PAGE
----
How Pacific Northwest burger chain Burgerville invests in people, product, planet

Beloved burger chain is proving that taking care of your people, product and planet can lead to profit.


While sustainability and local sourcing have been restaurant buzzwords for over a decade, they’ve remained relegated mostly to small-scale and niche restaurants as many operators balk at the extra investments they require.

But one regional burger chain in the Pacific Northwest is proving that committing to higher-quality products sourced from local, regenerative farms — along with stronger commitments to its employees — is helping it deepen its connections to its local communities and, in turn, build customer loyalty.

Burgerville, a 40-unit, 60-year-old concept based in Vancouver, Wash., has boasted industry-leading sustainability for years. It began offsetting 100% of its restaurants’ energy use with renewable energy in 2005, recycling waste fryer oil into biodiesel fuel in 2006, installing energy-efficient equipment in 2017 and planting pollinator friendly grass and flower landscaping at restaurants in 2019.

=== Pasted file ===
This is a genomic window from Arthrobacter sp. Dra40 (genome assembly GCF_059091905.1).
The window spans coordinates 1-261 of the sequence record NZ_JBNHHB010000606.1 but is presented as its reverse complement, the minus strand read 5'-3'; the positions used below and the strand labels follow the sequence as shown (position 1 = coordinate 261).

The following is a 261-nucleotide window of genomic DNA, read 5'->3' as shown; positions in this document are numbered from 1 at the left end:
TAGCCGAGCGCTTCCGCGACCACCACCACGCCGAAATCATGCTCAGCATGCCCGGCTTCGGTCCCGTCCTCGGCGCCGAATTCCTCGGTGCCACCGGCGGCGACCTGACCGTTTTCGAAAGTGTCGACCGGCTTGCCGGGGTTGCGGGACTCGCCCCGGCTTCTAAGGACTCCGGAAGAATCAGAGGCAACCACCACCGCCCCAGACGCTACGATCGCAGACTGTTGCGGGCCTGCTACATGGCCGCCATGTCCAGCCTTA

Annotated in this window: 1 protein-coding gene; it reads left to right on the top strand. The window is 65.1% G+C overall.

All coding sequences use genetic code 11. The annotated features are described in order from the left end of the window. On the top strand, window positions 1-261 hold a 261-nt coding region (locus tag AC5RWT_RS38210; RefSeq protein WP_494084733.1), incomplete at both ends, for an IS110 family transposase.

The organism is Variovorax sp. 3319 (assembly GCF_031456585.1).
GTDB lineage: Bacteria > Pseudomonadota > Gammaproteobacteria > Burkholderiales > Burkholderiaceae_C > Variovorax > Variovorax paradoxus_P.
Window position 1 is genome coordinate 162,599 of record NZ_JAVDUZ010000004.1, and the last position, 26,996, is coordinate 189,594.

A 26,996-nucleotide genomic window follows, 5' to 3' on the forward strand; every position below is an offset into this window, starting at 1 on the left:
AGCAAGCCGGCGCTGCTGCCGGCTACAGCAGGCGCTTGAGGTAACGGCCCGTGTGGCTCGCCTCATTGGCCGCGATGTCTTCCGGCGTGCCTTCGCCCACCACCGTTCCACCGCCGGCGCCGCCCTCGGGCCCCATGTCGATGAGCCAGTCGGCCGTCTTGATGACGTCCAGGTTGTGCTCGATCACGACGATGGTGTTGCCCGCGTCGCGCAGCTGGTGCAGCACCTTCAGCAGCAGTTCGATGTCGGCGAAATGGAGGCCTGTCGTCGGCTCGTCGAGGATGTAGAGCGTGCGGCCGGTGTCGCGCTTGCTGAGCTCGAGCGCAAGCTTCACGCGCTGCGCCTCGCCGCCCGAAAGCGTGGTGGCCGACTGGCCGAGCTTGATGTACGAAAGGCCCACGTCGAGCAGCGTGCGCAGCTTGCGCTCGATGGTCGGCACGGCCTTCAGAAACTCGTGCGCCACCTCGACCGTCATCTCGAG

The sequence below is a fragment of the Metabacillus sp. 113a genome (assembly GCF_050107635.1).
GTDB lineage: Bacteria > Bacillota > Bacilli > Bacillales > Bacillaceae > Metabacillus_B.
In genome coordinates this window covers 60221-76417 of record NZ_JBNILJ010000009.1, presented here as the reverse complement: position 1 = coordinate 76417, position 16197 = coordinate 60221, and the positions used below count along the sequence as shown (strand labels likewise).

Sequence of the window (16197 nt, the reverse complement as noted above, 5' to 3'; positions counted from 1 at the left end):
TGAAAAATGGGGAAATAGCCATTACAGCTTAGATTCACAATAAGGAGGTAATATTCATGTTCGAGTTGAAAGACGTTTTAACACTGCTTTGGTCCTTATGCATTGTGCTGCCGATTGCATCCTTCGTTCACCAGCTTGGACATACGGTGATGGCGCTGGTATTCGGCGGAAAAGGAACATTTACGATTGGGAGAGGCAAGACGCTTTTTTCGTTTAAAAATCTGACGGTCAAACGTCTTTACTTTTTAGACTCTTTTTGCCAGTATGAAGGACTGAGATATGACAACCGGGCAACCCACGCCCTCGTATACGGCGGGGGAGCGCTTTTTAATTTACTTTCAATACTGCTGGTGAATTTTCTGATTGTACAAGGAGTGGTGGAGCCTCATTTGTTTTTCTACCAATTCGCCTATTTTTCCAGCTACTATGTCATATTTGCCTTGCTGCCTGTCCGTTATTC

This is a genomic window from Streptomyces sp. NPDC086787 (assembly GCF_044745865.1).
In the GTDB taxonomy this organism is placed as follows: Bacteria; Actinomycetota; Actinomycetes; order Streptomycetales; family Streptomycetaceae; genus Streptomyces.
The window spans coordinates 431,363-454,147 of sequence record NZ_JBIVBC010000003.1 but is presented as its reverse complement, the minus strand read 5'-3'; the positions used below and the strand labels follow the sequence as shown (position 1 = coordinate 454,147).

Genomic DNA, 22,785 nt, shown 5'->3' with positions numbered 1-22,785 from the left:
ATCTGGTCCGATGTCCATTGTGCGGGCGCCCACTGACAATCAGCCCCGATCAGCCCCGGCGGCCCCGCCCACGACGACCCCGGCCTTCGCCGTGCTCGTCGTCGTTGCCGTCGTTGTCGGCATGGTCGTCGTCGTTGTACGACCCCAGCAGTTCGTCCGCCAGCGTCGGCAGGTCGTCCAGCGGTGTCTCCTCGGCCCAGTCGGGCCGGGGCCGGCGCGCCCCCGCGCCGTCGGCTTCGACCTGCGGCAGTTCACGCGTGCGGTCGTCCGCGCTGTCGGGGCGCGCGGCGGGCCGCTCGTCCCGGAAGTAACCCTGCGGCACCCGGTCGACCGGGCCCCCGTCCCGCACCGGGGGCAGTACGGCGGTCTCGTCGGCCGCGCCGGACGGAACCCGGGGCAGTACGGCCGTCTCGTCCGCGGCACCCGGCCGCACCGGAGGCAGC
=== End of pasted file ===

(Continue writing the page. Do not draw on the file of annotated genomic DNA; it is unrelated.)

That sustainability extended to its sourcing; Burgerville sources about 75% of its menu from within 300 miles, including 100% local, cage-free eggs and wild, reef-net-caught salmon from Washington State. In 2019, it launched the No 6 burger, which is made with local, grass-fed, grass-finished beef that is raised to regenerate soil health.

How does Burgerville do all this while remaining profitable? In this interview from Take-Away with Sam Oches, CEO Jill Taylor shares how Burgerville’s local supply partnerships have helped it through recent bottlenecks, how treating employees as people in a vocation has helped it in the labor crisis and why all of this creates more loyal customers. Plus, Sam shares his five take-aways that listeners should take with them from the interview.

Contact Sam Oches at

TAGS: Fast Casual
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